The tourist stopped someone on the street who looked like a local and asked, “How do I get to Broadway?”

The New Yorker brusquely replied, “Practice.”

Can faith be practiced? Can we learn faith the same way we learn a skill, such as painting, molding clay, or replacing a light switch in the hallway of your home?

The Rebbe said something else though. He said that the soul “has a natural talent for it…” (faith) “…but needs only to train his hands, so that it will find tangible expression in his actions.”

So who has a natural talent in faith?

G-d speaks with us at every moment.
His words form the world we see about us.

A prophet is no more than one who catches those words before they congeal into space and time.

-Rabbi Tzvi Freeman
“Prophecy”
Based on letters and talks of the Rebbe
Rabbi M. M. Schneerson
Chabad.org

While the Rabbi is talking about prophecy and not faith, I think we can apply his lesson to our “meditation.” God speaks to everyone, not only by virtue of the universe continuing to exist, but in many other ways. We were all created in His image. We are all His children, whether we even acknowledge Him or not. That means, we all have the ability, if we choose to use it, to connect to Him using faith as our bridge. True, some folks seem to have a greater talent for faith than others, as the Prophets had a greater “talent” for “hearing” God and passing on His Words, but even as we all can “hear” the voice of God, we all have a native talent to respond with faith…and to strengthen that faith by practicing it.

So how to you practice the “skill” of faith?

Part of the answer is in the source of the question. You study. You also pray, meditate, seek reliable teachers, spend time with other people who are also learning faith, and you let your general, day-to-day behaviors reflect your practice. This goes back to things I’ve said before about donating food to the hungry and visiting sick people in the hospital. If you want to be a person of faith, you have to act like a person of faith.

We learn by doing.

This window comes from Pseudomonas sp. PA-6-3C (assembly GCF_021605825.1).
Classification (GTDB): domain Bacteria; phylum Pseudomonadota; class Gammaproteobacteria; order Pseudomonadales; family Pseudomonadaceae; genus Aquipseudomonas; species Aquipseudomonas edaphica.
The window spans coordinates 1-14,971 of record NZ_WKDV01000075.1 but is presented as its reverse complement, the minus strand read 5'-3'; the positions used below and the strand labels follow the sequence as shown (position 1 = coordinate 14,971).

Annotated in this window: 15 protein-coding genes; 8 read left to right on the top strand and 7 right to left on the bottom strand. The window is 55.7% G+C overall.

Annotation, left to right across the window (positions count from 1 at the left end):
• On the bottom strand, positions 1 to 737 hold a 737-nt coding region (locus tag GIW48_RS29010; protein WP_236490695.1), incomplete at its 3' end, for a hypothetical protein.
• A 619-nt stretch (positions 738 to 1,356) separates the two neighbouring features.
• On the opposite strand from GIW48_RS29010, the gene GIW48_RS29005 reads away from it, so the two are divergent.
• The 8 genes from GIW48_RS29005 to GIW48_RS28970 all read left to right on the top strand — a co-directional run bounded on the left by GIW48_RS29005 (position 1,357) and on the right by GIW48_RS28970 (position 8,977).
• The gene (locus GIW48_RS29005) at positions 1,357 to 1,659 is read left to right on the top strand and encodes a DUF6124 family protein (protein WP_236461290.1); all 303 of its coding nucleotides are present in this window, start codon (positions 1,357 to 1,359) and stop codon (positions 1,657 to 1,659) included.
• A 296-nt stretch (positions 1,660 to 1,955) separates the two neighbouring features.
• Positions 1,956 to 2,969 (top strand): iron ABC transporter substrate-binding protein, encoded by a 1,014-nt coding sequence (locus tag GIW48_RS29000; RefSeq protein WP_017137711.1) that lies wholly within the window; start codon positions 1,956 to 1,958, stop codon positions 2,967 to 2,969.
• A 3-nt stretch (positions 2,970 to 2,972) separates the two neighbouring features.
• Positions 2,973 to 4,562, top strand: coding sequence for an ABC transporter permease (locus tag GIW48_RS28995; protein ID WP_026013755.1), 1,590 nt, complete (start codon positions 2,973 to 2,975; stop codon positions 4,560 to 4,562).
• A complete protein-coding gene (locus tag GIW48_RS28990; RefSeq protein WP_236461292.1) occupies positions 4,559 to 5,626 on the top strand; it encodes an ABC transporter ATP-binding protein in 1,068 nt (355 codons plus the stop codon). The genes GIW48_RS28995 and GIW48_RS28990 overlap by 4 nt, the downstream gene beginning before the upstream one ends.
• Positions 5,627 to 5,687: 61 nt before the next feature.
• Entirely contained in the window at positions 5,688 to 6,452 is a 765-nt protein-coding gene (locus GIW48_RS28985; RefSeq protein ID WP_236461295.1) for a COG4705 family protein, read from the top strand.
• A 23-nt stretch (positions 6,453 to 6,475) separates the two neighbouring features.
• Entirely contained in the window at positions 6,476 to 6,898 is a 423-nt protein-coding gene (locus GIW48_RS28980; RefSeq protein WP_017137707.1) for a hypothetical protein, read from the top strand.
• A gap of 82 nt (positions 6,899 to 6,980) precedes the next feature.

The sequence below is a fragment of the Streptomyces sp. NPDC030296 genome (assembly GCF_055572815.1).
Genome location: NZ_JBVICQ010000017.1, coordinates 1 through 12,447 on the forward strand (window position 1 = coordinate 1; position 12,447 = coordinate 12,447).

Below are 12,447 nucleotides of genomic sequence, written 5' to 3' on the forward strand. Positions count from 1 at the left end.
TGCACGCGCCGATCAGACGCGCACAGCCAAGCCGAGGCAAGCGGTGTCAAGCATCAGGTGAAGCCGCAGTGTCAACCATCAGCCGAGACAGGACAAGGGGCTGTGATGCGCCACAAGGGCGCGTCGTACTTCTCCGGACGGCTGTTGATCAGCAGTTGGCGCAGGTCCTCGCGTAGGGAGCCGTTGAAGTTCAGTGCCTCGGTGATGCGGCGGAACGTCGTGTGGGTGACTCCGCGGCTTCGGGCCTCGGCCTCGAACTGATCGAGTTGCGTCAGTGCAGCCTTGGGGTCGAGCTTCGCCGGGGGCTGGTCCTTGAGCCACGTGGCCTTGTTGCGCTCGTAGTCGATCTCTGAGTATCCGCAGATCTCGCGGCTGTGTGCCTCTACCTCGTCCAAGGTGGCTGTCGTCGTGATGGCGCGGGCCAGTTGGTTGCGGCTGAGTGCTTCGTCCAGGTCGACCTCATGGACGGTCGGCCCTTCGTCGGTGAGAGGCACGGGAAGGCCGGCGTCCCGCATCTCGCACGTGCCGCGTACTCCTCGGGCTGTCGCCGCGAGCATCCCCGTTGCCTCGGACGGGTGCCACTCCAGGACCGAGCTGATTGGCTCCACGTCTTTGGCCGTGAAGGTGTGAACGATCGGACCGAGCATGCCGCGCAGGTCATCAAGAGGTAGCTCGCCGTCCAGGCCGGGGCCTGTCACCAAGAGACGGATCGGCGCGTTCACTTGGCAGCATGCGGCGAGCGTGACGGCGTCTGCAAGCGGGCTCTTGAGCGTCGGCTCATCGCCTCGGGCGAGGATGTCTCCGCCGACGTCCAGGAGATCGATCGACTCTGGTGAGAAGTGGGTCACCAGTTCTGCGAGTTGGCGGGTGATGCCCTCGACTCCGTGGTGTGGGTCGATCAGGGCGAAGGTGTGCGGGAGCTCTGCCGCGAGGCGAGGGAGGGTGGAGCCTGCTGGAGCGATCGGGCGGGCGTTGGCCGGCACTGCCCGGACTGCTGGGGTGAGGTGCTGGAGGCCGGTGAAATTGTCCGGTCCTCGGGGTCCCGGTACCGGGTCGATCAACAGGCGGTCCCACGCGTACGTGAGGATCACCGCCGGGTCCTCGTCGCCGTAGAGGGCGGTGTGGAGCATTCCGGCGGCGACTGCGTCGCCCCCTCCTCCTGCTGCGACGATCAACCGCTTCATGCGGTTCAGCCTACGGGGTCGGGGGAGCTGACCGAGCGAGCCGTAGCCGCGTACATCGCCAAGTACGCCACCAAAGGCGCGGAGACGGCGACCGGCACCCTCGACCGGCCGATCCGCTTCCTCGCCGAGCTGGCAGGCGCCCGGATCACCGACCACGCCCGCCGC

But I’ve heard some Gentile Christians say that if we are attracted to “practicing” the Bible and particularly practicing what we consider the Torah, we are really “practicing spiritual Judaism.” But is that true?

Who Is A Jew?

This apparent dichotomy in the nature of relations between Jew and Jew also appears in the words of our sages which describe the very definition of Jewishness and a Jew’s relationship with G-d.

The Talmud states: “A Jew, although he has transgressed, is a Jew.” He may violate, G-d forbid, the entire Torah, yet his intrinsic bond with the Almighty is not affected. In the words of the Midrash, “Torah preceded the creation of the world… but the thought of Israel preceded all in the mind of G-d.”

Commentary on Ethics of Our Fathers, Chapter 1
“Ulterior Motive”
Nissan 28, 5772 * April 20, 2012
Chabad.org

Judaism, at least from the Chabad perspective, considers a Jew to be a Jew, even if he or she doesn’t “practice Judaism” at all. That can’t apply to we non-Jewish Christians if we must practice our faith to be disciples of the Master and are attached to the God of Israel by that practice. So it would seem that “spiritual Judaism” isn’t something that the goyim (non-Jews) can possess, even by diligent practice.

So what are we practicing when we who are not Jewish, practice faith? Christianity?

I’ll save the answer for Part 2.